03   if ($this->getRequest()->isPost()) {
05     $book = new Default_Model_Book();
07     // Define a message array
08     $this->view->messages = array();
10     // Title
11     if (! Zend_Validate::is($this->_request->getPost('title'), 'NotEmpty')) {
12       $this->view->messages[] = "Please provide a book title.";
13     }  
15     // Author
16     if (! Zend_Validate::is($this->_request->getPost('author'), 'NotEmpty')) {
17       $this->view->messages[] = "Please provide the author name.";
18     }  
20     if (count($this->view->messages) == 0) {
22       $data = array (
23         'title'  => $this->_request->getPost('title'),
24         'author' => $this->_request->getPost('author')   
25       );      
27       $book->insert($data);
29       $this->view->messages = "The book has been added.";
31     }
33   }
34 }

Let's review a few key lines in this listing:

  • Lines 11-18 validate the form field data provided by the user. In this case, we're just checking to ensure that neither form was blank. However, in a real-world situation you should perform additional verification tasks.
  • If line 20 determines that the $messages array is still blank (meaning no errors occurred during the validation process), lines 22-25 create the array used to insert the book data into the database. Line 27 completes the task by using the Zend_Db insert() method to insert the data.

While this action will suffice to complete the desired task, the approach has several drawbacks. Most notably, presuming you plan on also creating an action capable of modifying an existing book stored within the database, you'll need to create a second action that almost exactly reproduces the code found in the add() action:

public function editAction()
  if ($this->getRequest()->isPost()) {
    $book = new Default_Model_Book();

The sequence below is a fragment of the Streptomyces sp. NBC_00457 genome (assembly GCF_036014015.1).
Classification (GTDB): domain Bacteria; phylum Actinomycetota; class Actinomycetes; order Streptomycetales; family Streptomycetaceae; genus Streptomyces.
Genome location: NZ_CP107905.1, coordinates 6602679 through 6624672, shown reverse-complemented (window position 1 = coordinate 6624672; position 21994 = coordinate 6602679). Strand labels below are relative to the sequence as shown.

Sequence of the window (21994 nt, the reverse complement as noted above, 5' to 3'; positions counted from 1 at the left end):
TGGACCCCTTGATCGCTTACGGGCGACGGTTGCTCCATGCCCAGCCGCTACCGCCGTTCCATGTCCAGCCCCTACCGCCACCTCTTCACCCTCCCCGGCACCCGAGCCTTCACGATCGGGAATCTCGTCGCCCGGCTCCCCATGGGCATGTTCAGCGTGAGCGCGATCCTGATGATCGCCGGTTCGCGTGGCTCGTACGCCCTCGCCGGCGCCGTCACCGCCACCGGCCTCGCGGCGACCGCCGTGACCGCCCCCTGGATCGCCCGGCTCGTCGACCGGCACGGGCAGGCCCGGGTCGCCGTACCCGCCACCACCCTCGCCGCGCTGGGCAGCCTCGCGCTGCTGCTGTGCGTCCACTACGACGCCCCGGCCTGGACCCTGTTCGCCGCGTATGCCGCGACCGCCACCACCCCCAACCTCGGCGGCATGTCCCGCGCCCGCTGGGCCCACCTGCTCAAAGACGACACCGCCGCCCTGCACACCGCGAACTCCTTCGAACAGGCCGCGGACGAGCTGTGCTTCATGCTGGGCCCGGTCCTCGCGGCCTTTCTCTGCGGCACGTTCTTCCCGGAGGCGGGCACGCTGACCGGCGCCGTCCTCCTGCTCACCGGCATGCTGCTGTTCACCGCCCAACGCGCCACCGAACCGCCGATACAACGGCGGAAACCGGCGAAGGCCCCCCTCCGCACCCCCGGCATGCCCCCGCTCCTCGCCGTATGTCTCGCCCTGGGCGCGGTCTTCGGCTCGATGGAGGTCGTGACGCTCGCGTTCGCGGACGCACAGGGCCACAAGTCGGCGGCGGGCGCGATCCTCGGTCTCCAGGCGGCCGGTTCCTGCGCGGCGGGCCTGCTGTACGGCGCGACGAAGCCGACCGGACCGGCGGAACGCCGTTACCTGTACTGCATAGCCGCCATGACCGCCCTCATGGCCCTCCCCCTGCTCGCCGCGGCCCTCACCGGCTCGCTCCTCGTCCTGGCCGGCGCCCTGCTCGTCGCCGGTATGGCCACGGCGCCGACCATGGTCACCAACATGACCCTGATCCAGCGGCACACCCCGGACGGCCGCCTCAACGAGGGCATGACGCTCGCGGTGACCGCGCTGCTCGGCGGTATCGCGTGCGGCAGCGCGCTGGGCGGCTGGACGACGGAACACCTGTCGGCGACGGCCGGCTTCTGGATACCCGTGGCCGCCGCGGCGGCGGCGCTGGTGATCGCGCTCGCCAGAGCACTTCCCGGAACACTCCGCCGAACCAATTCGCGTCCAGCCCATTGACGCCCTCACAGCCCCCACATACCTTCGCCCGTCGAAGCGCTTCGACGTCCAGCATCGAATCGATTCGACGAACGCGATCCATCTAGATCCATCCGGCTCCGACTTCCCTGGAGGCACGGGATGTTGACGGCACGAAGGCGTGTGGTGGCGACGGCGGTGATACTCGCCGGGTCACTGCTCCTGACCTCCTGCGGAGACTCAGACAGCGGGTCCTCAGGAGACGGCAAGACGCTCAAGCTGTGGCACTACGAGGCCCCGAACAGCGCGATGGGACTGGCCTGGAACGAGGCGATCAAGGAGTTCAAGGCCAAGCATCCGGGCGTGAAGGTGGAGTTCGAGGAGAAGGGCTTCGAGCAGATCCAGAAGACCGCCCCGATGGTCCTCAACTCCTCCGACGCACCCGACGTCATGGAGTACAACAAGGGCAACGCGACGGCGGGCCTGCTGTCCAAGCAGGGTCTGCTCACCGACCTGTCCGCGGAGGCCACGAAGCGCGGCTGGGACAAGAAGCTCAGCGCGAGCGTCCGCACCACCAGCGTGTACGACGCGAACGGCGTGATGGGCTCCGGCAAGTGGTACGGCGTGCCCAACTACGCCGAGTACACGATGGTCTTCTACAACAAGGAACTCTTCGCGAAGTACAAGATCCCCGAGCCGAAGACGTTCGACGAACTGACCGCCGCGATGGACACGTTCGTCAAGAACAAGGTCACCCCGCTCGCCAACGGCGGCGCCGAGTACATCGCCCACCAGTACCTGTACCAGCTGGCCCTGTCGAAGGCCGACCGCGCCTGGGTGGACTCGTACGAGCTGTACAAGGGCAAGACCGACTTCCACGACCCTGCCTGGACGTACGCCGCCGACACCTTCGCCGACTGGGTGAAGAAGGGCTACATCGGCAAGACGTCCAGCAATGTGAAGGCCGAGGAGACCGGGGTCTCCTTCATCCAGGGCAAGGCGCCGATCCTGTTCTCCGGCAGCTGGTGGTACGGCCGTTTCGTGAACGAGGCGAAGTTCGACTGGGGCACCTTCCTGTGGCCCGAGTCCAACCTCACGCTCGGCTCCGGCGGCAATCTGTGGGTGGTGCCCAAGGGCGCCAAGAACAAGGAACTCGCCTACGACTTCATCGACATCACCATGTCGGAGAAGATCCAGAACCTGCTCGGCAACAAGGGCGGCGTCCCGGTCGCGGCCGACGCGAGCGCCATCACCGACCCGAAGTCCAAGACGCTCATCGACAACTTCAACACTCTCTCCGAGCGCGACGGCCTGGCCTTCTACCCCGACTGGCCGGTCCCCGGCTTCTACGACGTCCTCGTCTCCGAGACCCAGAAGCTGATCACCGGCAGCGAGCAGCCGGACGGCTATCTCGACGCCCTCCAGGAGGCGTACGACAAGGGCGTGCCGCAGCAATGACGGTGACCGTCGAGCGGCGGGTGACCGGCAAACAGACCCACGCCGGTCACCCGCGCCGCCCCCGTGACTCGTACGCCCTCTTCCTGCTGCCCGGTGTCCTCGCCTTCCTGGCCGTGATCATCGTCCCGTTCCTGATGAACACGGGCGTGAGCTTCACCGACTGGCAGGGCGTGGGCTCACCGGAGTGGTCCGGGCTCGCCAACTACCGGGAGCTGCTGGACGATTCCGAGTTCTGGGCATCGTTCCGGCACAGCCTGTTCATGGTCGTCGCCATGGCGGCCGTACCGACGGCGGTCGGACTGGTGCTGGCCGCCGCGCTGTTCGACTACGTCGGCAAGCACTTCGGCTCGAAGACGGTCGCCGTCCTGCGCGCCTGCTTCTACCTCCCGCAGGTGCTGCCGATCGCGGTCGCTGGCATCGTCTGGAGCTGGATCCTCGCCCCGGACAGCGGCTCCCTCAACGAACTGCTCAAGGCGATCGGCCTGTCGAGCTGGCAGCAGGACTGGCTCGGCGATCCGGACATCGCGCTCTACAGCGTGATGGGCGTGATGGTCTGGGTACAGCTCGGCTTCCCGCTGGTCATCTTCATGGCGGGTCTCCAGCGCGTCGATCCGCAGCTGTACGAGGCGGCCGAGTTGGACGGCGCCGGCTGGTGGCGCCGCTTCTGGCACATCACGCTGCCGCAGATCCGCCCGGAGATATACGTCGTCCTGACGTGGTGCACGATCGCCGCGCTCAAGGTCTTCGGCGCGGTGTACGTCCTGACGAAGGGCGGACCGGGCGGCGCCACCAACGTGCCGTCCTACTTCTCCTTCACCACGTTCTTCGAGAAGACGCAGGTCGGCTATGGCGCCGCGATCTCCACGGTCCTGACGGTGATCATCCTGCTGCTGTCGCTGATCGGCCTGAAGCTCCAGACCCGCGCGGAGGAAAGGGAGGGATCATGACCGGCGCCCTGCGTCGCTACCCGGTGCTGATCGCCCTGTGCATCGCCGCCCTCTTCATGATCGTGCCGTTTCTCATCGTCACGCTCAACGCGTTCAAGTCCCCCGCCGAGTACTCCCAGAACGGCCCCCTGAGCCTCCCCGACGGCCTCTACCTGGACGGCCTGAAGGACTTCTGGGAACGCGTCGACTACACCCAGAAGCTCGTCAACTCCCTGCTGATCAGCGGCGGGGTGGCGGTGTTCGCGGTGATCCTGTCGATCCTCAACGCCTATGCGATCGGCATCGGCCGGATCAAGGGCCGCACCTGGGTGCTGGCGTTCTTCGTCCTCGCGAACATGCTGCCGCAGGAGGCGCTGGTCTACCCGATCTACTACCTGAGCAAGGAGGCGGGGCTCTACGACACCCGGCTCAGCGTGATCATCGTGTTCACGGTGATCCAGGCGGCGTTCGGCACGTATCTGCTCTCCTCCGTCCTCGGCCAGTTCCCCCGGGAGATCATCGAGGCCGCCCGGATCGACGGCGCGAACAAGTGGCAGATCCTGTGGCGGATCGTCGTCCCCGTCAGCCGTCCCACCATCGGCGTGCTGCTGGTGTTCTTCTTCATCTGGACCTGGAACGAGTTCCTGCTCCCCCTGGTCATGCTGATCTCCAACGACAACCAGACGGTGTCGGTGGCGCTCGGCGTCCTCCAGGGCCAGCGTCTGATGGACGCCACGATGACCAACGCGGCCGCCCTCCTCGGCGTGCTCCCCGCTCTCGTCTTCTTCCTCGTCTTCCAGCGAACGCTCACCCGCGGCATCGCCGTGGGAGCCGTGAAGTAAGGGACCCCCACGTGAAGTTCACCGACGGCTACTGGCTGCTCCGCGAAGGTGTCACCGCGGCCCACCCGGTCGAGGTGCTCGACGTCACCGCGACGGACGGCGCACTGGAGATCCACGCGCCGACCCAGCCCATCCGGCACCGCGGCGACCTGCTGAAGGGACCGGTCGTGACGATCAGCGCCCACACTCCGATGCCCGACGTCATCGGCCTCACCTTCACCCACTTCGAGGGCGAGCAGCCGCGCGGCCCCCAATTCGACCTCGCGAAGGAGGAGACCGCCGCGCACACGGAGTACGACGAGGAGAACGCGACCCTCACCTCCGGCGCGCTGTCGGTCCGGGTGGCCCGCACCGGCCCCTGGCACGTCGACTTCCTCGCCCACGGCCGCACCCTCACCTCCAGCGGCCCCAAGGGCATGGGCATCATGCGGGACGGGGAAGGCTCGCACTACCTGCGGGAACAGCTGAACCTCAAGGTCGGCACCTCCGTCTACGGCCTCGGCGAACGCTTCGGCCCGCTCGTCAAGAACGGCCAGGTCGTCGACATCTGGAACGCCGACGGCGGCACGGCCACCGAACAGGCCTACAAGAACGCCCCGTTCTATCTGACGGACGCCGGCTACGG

// Define a message array
    $this->view->messages = array();
    // Title
    if (! Zend_Validate::is($this->_request->getPost('title'), 'NotEmpty')) {
      $this->view->messages[] = "Please provide a book title.";
    // Author
    if (! Zend_Validate::is($this->_request->getPost('author'), 'NotEmpty')) {
      $this->view->messages[] = "Please provide the author name.";
    if (count($this->view->messages) == 0) {
      $data = array (
        'title'  => $this->_request->getPost('title'),
        'author' => $this->_request->getPost('author')   
      $where = $book->getAdapter()->quoteInto('id = ?', $bookID);
      $book->update($data, $where);
      $this->view->messages = "The book has been modified.";

Because of this tedious redundancy, you'll need to be vigilant when changing your application logic to reflect changes made to the book model in order to ensure both the add() and edit() actions have been properly updated. However, by migrating the data-specific logic into the model, you can not only eliminate this unwanted redundancy, but also greatly reduce the total amount of code you'll need to maintain.

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This article was originally published on January 4, 2010